There's an old axiom that claims you get what you pay for, meaning value does not come cheaply. This is particularly poignant at a time when traders are on watch for the Dow (^DJI) and S&P 500 (^GSPC) to set new closing highs and investors seem immune to existing signs of caution. Even the worst GDP figure in 3 1/2 years didn't do much to slow the market's ascent.
"I'm looking for another high in this market, then I am looking for a turn down," Kee says in the attached video, adding that he believes it is "going to come relatively soon."
By downturn, however, what Kee real means is a crash to the tune of ''50 to 60%," which would bring the Dow Jones under 6,000.
A plunge of that size, over a span of weeks and months, is not unheard of. In fact, Kee says, the last time the Dow peaked in 2007 we saw it crash by that amount, just as it did following its previous high in 2000.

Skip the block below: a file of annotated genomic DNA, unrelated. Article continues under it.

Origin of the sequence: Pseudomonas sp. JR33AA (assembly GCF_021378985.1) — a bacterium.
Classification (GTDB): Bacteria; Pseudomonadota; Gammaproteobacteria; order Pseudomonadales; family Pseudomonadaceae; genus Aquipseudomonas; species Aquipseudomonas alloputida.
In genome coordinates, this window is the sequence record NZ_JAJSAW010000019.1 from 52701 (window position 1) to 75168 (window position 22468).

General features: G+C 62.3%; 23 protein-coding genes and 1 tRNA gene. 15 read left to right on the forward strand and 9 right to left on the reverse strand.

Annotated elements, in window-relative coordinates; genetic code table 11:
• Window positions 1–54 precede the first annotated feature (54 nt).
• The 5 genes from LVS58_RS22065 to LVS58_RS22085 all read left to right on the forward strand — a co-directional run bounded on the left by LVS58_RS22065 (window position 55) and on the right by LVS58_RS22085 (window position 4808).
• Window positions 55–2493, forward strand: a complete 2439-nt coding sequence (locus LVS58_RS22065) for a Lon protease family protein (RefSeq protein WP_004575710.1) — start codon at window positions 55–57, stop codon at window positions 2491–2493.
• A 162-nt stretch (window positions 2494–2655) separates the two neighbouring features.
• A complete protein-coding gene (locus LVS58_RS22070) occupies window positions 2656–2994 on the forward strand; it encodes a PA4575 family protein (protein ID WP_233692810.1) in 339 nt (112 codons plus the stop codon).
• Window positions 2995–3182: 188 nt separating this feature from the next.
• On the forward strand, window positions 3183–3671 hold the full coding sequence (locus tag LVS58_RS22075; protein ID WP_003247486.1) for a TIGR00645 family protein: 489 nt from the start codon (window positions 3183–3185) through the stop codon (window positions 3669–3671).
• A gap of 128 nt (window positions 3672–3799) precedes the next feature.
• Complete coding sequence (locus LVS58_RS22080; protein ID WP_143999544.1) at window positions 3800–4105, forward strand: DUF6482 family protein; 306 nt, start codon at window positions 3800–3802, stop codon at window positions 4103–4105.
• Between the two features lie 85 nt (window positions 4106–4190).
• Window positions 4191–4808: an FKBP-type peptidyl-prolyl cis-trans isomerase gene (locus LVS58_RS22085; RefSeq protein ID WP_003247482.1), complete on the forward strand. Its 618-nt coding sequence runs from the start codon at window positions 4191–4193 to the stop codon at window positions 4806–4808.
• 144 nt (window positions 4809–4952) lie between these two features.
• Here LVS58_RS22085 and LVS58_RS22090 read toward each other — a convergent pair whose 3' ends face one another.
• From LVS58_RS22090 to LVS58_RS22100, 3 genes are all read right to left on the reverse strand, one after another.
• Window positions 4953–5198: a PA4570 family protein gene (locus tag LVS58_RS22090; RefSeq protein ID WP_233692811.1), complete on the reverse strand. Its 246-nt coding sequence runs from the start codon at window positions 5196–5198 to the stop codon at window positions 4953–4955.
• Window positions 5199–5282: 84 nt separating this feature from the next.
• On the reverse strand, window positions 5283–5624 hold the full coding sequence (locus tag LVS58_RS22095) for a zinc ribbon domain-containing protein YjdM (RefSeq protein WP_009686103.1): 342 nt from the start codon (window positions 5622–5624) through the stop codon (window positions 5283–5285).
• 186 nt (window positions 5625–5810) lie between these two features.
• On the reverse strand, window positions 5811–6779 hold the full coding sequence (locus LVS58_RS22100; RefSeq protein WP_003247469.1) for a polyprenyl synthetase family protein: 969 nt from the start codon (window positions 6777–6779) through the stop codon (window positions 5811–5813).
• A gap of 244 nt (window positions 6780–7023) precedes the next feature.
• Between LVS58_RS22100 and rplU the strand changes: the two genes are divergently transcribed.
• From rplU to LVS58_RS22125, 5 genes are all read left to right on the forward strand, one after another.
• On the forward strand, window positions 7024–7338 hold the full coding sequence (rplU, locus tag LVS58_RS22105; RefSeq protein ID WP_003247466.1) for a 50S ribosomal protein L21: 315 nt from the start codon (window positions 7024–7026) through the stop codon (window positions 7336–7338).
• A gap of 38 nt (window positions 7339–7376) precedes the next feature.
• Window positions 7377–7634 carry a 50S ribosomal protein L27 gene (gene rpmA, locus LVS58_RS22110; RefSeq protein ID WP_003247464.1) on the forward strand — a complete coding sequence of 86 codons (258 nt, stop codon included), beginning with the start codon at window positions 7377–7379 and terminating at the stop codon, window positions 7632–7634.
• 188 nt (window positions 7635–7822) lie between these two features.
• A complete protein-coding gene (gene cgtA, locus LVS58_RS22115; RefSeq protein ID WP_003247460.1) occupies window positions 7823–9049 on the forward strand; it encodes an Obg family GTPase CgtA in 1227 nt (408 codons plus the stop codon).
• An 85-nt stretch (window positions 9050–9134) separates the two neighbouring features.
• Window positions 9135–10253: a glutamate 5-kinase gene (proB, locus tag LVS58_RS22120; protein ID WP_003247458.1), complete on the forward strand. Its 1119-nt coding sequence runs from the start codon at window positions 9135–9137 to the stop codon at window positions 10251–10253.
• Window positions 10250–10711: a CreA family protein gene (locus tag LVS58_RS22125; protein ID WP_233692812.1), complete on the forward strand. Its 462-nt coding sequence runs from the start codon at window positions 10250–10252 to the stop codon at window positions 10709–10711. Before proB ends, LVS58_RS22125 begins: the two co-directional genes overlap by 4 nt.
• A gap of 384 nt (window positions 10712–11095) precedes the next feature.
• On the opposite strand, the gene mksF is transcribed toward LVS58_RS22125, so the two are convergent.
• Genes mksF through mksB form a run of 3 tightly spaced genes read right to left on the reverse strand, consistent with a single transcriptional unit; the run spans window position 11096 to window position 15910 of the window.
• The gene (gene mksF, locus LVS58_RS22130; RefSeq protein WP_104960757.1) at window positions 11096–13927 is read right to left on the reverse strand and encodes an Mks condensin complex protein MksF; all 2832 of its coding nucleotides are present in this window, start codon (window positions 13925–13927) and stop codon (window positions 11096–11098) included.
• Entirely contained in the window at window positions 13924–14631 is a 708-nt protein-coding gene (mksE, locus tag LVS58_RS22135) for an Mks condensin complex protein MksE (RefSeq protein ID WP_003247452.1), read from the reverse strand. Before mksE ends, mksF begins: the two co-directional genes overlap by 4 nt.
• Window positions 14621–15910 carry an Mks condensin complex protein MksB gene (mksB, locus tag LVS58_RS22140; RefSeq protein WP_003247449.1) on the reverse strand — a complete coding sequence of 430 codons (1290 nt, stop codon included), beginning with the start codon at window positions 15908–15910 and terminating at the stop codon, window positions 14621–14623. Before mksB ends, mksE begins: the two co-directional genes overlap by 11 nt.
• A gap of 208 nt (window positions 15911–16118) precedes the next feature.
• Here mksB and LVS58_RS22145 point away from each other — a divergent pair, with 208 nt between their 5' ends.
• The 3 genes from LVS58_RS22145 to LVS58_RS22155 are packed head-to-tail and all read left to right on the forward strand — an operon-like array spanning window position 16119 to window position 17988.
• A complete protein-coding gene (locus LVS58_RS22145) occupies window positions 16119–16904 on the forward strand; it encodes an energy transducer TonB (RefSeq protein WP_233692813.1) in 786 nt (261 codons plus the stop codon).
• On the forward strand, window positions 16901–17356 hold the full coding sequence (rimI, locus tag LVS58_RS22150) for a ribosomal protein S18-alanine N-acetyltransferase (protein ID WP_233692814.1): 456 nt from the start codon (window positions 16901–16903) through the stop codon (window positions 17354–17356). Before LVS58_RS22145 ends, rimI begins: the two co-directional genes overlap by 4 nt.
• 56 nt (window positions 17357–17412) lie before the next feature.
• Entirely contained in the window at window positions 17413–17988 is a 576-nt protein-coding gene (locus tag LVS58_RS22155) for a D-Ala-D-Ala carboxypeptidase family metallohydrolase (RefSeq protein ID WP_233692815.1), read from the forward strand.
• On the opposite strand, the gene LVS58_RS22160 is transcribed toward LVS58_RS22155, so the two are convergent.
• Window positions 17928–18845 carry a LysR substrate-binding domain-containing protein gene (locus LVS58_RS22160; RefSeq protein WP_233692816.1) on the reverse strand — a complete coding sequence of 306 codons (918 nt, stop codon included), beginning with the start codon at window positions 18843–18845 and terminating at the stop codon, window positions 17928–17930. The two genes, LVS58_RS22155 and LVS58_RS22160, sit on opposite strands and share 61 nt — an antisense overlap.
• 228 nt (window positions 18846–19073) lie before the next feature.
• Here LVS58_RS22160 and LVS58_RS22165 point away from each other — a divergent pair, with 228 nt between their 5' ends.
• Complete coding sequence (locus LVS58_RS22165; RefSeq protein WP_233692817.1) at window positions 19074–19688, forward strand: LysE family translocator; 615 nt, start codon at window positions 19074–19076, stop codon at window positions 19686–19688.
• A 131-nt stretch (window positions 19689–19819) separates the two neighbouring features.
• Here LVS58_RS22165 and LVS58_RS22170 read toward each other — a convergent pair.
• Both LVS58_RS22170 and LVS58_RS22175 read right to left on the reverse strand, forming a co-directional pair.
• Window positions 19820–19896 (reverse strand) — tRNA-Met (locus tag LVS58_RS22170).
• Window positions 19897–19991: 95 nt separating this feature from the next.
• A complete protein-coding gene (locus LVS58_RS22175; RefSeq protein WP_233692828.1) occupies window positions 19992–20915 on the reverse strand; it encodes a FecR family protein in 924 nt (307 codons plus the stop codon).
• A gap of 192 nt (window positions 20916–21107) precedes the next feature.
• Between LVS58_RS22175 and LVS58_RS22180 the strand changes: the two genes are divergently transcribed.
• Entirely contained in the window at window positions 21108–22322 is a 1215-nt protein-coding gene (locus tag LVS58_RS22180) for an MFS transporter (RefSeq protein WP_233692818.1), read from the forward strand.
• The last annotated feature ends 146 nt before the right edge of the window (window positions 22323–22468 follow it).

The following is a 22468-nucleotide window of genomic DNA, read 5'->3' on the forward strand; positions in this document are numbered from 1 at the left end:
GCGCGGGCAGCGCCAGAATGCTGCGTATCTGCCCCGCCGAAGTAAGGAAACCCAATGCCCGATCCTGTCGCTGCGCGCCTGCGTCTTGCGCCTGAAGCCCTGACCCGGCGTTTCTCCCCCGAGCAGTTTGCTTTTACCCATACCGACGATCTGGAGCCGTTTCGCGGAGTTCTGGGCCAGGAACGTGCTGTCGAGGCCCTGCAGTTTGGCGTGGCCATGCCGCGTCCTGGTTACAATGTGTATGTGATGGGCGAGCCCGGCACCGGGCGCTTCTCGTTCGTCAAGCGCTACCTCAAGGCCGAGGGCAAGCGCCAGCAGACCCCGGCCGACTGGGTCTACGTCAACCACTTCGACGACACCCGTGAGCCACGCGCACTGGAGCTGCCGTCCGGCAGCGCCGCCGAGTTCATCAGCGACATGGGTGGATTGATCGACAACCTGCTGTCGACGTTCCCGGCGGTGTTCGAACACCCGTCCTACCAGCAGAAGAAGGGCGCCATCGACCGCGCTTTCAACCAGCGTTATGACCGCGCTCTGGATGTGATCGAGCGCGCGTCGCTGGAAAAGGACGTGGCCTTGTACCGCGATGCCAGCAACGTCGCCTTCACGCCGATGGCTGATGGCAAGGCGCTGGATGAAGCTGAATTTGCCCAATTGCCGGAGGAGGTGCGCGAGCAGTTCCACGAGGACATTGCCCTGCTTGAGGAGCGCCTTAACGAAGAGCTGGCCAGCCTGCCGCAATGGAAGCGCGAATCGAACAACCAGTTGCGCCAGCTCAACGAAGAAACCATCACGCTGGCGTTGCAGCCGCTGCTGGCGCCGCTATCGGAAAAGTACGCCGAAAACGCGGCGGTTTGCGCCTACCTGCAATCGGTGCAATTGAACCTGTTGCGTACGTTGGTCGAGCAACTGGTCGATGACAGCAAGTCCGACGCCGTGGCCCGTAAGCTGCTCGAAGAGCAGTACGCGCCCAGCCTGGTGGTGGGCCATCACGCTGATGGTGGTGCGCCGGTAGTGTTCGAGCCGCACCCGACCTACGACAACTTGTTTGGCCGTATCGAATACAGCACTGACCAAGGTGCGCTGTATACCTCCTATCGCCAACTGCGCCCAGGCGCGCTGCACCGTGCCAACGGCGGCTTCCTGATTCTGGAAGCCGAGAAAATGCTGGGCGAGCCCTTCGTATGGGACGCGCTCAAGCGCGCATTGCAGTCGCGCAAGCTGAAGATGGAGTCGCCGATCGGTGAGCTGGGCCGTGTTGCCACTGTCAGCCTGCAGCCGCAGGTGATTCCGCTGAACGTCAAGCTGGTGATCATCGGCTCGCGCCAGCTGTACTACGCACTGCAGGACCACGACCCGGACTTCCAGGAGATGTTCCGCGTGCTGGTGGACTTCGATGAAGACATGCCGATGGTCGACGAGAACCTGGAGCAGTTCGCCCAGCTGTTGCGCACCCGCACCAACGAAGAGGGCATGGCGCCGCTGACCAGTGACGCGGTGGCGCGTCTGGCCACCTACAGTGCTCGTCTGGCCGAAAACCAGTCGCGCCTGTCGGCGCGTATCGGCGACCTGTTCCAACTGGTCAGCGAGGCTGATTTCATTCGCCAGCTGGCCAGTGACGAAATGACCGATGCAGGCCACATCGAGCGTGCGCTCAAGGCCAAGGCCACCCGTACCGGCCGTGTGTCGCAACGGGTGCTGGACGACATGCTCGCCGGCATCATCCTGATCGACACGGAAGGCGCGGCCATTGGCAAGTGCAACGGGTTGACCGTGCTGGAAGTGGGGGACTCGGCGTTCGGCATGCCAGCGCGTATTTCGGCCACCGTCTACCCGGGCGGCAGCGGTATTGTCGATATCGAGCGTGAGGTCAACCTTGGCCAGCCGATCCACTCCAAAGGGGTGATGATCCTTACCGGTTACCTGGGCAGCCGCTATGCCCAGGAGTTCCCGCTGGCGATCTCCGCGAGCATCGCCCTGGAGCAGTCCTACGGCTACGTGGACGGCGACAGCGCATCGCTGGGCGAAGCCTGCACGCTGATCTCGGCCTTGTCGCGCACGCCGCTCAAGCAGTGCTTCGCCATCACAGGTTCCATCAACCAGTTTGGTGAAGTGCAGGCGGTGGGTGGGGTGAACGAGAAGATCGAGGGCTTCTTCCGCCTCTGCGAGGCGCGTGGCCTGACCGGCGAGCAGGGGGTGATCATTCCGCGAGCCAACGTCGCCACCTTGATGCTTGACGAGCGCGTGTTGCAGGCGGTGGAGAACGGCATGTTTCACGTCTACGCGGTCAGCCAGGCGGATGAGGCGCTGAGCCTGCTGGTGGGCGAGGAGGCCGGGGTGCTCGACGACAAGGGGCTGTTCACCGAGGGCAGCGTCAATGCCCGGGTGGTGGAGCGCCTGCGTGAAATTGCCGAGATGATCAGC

Kee says he came to this dire conclusion using a number of technical and fundamental analytical tools, including an earnings per share growth rate for the Dow that he calculates at 1.18%. It's a sluggish pace that he says "just isn't enough to justify the growth in the Dow's actual price."
Similar treachery lies ahead for the S&P 500, he predicts. Although its normalized growth rate, excluding such outliers as Goldman Sachs (GS), is roughly 4%, he argues that is still does not warrant a multiple of 15 to 16 time earnings.